What Is A Calorie?

We encounter, and ingest, them every day. But what does it mean to eat a calorie?

By Jillian Mock
Dec 5, 2019 7:45 PMApr 18, 2020 8:05 PM
Calories Header
Our bodies treat calories from various types of nutrients differently. (Credit: Artem Bestsenny/Shutterstock)


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When we talk about eating and exercise, we often talk in terms of calories. Menus at chain restaurants quote the number of calories in every dish. Treadmills tell you the number of calories burned. Dieters count calories religiously at each meal; other people joyfully declare that calories don’t count on the weekend.

But what exactly is a calorie, anyway?

“The calorie is nothing more than a measurement, just like inches or kilowatts,” says Lauri Wright, assistant professor of nutrition and dietetics at the University of North Florida and spokesperson for the Academy of Nutrition and Dietetics. “It just represents how much energy is contained in the food or how much energy is used by the body.”

What’s in a Calorie

When we talk about calories in both our bodies and our food, we’re actually talking about kilocalories, Wright says.

A calorie, also called a small calorie, measures how much energy it takes to heat 1 gram of water by 1 degree Celsius. There are 1,000 of these calories in a kilocalorie, or large calorie, which measures how much energy it takes to raise 1 kilogram of water by 1 degree Celsius. From a scientific perspective, when we use the word “calorie” on nutrition labels, menus and calorie counters, we are actually quoting kilocalories. (This article will use “calories” to refer to “kilocalories.”)

Researchers can determine how much energy a particular food or fuel contains by burning it in a device known as a bomb calorimeter. Heat from the reaction will raise the temperature of the water in the device; how much the temperature changes indicates the amount of energy in the food itself, says Wright.

A bomb calorimeter. (Credit: MEDIAIMAG/Shutterstock)

Foods deliver calories in the form of proteins, carbohydrates and fats. Carbohydrates, which include sugars, often come from fruits, vegetables and grain products. Protein can be found in nuts, beans and legumes and animal meat. And healthy fats often come from plant-based oils, some fruits and vegetables and fatty fish.

Proteins and carbs each contain 4 calories per gram, and fats contain 9 calories per gram, Wright says. To create energy, our bodies convert these nutrients into glucose. That simple sugar fuels all the processes within the body.

Not all energy from these nutrients is of the same quality, however. Our bodies were designed to use carbohydrates for energy, says Wright. Carbs consist of hundreds of glucose molecules linked together, she explains, which our bodies can very easily break down into individual units of energy. Proteins and fats, on the other hand, have to be converted into glucose. That makes them less efficient for the body.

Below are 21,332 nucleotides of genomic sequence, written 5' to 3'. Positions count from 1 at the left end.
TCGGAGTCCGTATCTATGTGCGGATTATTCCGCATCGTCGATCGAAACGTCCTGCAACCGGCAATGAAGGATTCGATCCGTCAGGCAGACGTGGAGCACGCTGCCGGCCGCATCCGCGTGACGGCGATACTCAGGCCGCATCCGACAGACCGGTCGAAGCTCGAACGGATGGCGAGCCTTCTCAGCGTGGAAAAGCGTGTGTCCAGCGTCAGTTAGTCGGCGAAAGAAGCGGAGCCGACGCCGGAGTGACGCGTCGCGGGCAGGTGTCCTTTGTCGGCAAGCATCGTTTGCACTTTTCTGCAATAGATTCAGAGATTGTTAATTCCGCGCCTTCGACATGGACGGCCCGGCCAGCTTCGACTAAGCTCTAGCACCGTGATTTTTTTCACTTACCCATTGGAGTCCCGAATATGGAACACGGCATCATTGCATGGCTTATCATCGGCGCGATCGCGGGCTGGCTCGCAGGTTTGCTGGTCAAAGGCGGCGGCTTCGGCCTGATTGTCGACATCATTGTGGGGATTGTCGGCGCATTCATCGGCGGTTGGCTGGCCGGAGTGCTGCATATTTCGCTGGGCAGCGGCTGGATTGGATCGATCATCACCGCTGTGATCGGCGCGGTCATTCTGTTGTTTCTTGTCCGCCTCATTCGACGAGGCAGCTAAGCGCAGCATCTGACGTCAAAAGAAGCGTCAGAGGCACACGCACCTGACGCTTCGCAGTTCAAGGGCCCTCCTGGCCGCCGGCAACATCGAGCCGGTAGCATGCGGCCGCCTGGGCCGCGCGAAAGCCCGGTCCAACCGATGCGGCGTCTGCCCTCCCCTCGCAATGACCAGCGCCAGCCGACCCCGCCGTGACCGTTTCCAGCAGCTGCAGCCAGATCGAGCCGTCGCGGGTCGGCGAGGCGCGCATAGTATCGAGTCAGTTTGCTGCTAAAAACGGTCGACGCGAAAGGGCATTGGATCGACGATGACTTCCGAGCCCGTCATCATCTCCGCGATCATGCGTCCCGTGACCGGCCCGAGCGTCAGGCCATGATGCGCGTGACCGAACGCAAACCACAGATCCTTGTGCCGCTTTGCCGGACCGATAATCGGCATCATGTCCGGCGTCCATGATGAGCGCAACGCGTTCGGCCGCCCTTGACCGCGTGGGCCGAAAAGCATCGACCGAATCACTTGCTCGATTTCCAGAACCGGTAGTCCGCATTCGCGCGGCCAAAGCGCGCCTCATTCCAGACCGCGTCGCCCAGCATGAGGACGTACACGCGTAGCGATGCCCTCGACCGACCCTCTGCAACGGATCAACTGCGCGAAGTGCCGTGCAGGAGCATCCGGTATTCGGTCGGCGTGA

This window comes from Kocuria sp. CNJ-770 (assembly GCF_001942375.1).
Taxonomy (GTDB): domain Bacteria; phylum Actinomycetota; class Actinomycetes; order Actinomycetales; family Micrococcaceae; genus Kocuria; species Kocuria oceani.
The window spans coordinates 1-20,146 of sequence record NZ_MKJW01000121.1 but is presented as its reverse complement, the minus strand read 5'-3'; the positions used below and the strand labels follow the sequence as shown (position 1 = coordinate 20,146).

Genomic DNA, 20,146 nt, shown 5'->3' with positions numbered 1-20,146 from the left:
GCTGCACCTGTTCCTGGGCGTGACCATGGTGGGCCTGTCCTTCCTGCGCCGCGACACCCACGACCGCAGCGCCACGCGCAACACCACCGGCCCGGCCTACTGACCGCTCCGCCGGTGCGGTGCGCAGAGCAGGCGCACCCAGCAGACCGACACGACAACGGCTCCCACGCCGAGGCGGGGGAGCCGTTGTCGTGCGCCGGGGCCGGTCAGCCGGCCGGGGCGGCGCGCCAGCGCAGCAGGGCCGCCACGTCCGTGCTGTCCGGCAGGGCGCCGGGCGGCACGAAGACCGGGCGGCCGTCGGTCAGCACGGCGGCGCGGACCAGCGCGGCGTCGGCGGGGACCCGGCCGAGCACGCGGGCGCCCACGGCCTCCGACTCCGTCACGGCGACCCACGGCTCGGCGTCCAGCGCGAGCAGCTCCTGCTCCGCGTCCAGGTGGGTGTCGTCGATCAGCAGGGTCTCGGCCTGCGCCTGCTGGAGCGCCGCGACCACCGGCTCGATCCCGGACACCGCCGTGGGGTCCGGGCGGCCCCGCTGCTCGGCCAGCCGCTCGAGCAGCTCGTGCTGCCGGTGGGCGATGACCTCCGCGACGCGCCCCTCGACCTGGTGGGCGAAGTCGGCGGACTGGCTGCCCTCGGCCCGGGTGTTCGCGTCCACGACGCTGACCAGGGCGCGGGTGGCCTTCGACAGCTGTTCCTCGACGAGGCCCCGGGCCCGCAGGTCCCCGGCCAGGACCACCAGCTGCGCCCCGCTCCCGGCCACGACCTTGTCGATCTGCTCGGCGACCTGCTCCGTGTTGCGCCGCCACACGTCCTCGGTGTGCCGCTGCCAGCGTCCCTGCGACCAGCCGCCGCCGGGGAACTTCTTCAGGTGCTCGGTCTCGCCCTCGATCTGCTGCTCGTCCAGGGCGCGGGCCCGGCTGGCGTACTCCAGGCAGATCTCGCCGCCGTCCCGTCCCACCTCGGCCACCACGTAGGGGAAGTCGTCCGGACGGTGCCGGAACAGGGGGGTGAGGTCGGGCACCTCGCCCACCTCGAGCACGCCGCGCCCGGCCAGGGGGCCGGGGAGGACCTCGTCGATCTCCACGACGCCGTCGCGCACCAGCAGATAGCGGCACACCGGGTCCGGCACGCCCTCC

Wright likens the human body to a high-end car engine. An expensive automobile is often designed to run on premium gas, which contains a higher level of octane. If you put regular gas in the tank, the engine will still run but not nearly as well. It’s the same with our bodies — the engine runs smoothly on carbohydrates, not quite as well on proteins, and much worse on fats.

That’s why Wright says she and many other nutrition experts are not fans of keto diets. “Those ketones are alternate energy, so it’s almost like putting leaded gasoline in your engine,” she says.

Proteins and fats have other uses in the body beyond providing energy, Wright says. Proteins, for example, are great for building muscle or antibodies to prevent sickness. Healthy fats — such as omega-3 fatty acids and monounsaturated fatty acids — help your body absorb vitamins and reduce the risk of heart disease and type 2 diabetes, according to the Mayo Clinic.

It's important to get your calories from a variety of sources. (Credit: Ekaterina Kondratova/Shutterstock)

Counting Calories

General dietary guidelines suggest that the average adult woman needs to consume about 2,000 calories a day, and the average adult man about 2,500, Wright says. While these numbers provide a ballpark metric, calorie requirements vary drastically from person to person, she says. How much energy your body needs varies based on many factors, including activity level, age, height and more.

When you eat more calories than you need, the body will convert that unused energy into muscle (short-term storage) or fat tissues (long-term storage). This is a survival mechanism — if you aren’t able to eat enough, your body will tap into these stores to fuel itself. “The body once again is this amazing machine,” Wright says.

Consuming too much energy can lead to weight gain and health problems. A major culprit in the U.S., where obesity affects more than 93 million adults, are foods with “empty calories.” Soda is a good example, Wright says. It provides no nutritional benefit and a lot of calories. In your diet, you want to get the most bang for your buck, she says. You want foods that deliver calories as well as other nutrients like vitamins, minerals, proteins and fiber.

Ultimately, calories aren’t the enemy, Wright says. Many people hoping to lose weight get obsessed with the numbers; but, really, you should be thinking about calories in terms of your individualized energy needs, she says.

Whether you’re counting calories or ignoring them, those numbers are just a measure of energy. Making the most of that energy is up to you.

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